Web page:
undreds left their positions and came to see the captured Yanks. But after a while the Confederates were gotten into ranks, and a perfect line of battle was formed, with our left wing resting on Owl Creek and our right on the Tennessee River. General Polk was on the left, then Bragg, then Hardee, then Breckinridge. In our front only one single point was showing fight, a hill crowned with artillery. I was with General Bragg, and rode with him along the front of his corps. I heard him say overis sufficiently complete; it is needless to expose our men to the fire of the gun-boats. General Bragg said, My God, was a victory ever sufficiently complete? and added, Have you given that order to any one else? Yes, sir, was the reply, to General Polk, on your left; and if you will look to the left, you will see that the order is being obeyed. General Bragg looked, and said, My God, my God, it is too late! and turning to me, he said, Captain, carry that order to the troops on the right ;
hitto up to Forrest's district, with the brigades of Colonel Wood and Colonel Mabry; and the district south of the Homochitto was in charge of Brig.-Gen. George B. Hodge, with Scott's brigade. In the district of Central and Northern Alabama, also in Maury's department, Gen. D. W. Adams had two brigades, Clanton's and Armistead's. The latter contained Armistead's Mississippi regiment, under Col. Philip B. Spence. The military posts in Mississippi were commanded as follows: Aberdeen, Col. Marshall T. Polk; Brandon, Capt. Wm. R. Spears; Canton, Capt. John N. Archer; Columbus, Col. Levi McCullum; Enterprise, Maj. M. S. Ward; Grenada, Lieut.-Col. Nathaniel Wickliffe; Jackson, Lieut.-Col. Archibald Macfarlane; Macon, Maj. Bell G. Bidwell; Meridian, Lieut.-Col. G. W. Law; Okolona, Maj. E. G. Wheeler; Oxford, Capt. Charles T. Biser; Panola, Capt. R. C. Walsh. On August 24th General Maury telegraphed Forrest, You have again saved Mississippi. Come and help Mobile. Fort Morgan, after a
campaign eastern Virginia campaign — Shenandoah Valley campaign. During the active military operations of 1864, the greater part of the military strength of Mississippi had been drawn to the army under Johnston and later under Hood. When General Polk went into north Georgia, where his life was soon to be sacrificed for the cause of the Confederacy, he took with him the Mississippi infantry which had served theretofore in the defense of the State, and they, added to the brigades which had fve. The Thirty-seventh Mississippi, Col. Orlando S. Holland, from the department of the Gulf, was attached to General Cantey's command, subsequently in Major-General Walthall's division. In the army of Mississippi, commanded after the death of Polk by W. W. Loring, and then by A. P. Stewart, were found in Loring's division the brigade of Gen. W. S. Featherston: Third regiment, Col. T. A. Mellon; Twenty-second, Maj. M. A. Oatis; Thirty-first, Col. M. D. L. Stephens; Thirty-third, Col. Jabez L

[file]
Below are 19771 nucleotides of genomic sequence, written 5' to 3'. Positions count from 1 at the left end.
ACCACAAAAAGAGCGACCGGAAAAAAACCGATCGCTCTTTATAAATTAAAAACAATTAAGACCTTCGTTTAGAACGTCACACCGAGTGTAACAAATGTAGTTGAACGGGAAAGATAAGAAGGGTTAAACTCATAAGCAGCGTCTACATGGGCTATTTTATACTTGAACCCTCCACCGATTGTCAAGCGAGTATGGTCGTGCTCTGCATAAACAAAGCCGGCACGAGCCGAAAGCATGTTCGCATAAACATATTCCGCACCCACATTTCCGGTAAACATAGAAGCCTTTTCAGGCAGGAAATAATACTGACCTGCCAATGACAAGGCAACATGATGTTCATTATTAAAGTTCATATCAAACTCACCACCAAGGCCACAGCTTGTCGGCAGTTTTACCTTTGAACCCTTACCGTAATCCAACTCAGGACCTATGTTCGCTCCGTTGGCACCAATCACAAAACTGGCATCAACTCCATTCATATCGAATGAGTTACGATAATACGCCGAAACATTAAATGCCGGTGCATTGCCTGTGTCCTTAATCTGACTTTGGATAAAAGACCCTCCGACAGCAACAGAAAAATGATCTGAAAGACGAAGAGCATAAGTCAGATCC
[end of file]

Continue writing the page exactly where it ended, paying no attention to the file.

Southern Historical Society Papers, Volume 16. (ed. Reverend J. William Jones), The battle of Belmont. (search)
as in camp at Columbus, Kentucky. This was General Polk's headquarters. His encampment was stronglen Colonel Tappan received information from General Polk of the threatened attack, together with ordnt opened, General Pillow had dispatched to General Polk for additional ammunition and a regiment ofackson and the other under command of Captain Marshall T. Polk, were also forwarded. Unfortunately, was broken in the center, as above stated, General Polk says in his official report: By this h I was lieutenant-colonel and in command. General Polk took command of these regiments, together wving at the point where his transports lay, General Polk ordered the column headed by the One Hundrepursuit of the enemy, which pursuit, led by General Polk, was continued, the enemy being constantly column had reached the lower battery, near General Polk's headquarters, when they directed their fi our brigade. Colonel Smith says: Major-General Polk, who, in company with Brigadier General [12 more...]
Southern Historical Society Papers, Volume 30. (ed. Reverend J. William Jones), Graduates of the United States Military Academy at West Point, N. Y., [from the Richmond, Va., Dispatch, March 30, April 6, 27, and May 12, 1902.] (search)
anding brigade in Army of Northern Virginia; (2d) commanding District of Gulf in 1862; (3d) commanding District in Trans-Mississippi Department, 1863-‘65. Marshall T. Polk. 1558. Born North Carolina Appointed at Large. 23. Lieutenant-Colonel, February, 1863. Chief of artillery, Polk's Corps (Army of Mississippi), Army oPolk's Corps (Army of Mississippi), Army of Tennessee. Philip Stockton. 1568. Born New Jersey. Appointed New Jersey. 33. Colonel, June, 1862. Chief of ordnance, Army of Mississippi, in 1862. Afterwards commanding arsenal at San Antonio, Texas. Arthur P. Bagby.* 1574. Born Alabama. Appointed at Large. 39. Brigadier-General, March 1, 1864. Commandin, at Culpeper Courthouse, Virginia. Richard H. Brewer. 1809. Born Maryland. Appointed Maryland. 12. Major, Assistant Adjutant-General, staff of Lieutenant-General Polk (Army of Mississippi), Army of Tennessee. Died June 25, 1864, of wounds received June 5, at Piedmont, Va. Andrew Jackson.* 1812. Born Tennessee.